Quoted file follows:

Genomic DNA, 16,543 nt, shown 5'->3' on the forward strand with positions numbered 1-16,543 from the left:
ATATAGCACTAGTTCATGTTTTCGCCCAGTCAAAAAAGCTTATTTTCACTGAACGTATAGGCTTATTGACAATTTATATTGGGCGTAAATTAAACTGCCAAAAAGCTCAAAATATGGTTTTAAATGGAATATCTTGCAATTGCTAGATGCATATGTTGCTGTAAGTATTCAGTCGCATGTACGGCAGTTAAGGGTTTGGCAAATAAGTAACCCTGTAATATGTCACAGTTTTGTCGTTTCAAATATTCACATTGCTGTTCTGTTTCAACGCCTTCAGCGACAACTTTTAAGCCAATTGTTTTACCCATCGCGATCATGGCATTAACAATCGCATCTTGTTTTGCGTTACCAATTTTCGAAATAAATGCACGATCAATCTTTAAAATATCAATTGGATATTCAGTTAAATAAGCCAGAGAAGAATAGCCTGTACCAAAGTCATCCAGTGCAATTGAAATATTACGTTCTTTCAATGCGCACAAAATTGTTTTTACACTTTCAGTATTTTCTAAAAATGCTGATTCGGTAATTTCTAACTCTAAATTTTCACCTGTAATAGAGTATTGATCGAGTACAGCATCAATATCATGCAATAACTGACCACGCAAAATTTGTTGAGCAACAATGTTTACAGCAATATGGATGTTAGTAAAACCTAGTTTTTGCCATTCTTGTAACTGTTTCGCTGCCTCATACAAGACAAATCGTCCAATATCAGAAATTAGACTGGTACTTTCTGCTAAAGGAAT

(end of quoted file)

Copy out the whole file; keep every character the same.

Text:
Genomic DNA, 16,543 nt, shown 5'->3' on the forward strand with positions numbered 1-16,543 from the left:
ATATAGCACTAGTTCATGTTTTCGCCCAGTCAAAAAAGCTTATTTTCACTGAACGTATAGGCTTATTGACAATTTATATTGGGCGTAAATTAAACTGCCAAAAAGCTCAAAATATGGTTTTAAATGGAATATCTTGCAATTGCTAGATGCATATGTTGCTGTAAGTATTCAGTCGCATGTACGGCAGTTAAGGGTTTGGCAAATAAGTAACCCTGTAATATGTCACAGTTTTGTCGTTTCAAATATTCACATTGCTGTTCTGTTTCAACGCCTTCAGCGACAACTTTTAAGCCAATTGTTTTACCCATCGCGATCATGGCATTAACAATCGCATCTTGTTTTGCGTTACCAATTTTCGAAATAAATGCACGATCAATCTTTAAAATATCAATTGGATATTCAGTTAAATAAGCCAGAGAAGAATAGCCTGTACCAAAGTCATCCAGTGCAATTGAAATATTACGTTCTTTCAATGCGCACAAAATTGTTTTTACACTTTCAGTATTTTCTAAAAATGCTGATTCGGTAATTTCTAACTCTAAATTTTCACCTGTAATAGAGTATTGATCGAGTACAGCATCAATATCATGCAATAACTGACCACGCAAAATTTGTTGAGCAACAATGTTTACAGCAATATGGATGTTAGTAAAACCTAGTTTTTGCCATTCTTGTAACTGTTTCGCTGCCTCATACAAGACAAATCGTCCAATATCAGAAATTAGACTGGTACTTTCTGCTAAAGGAAT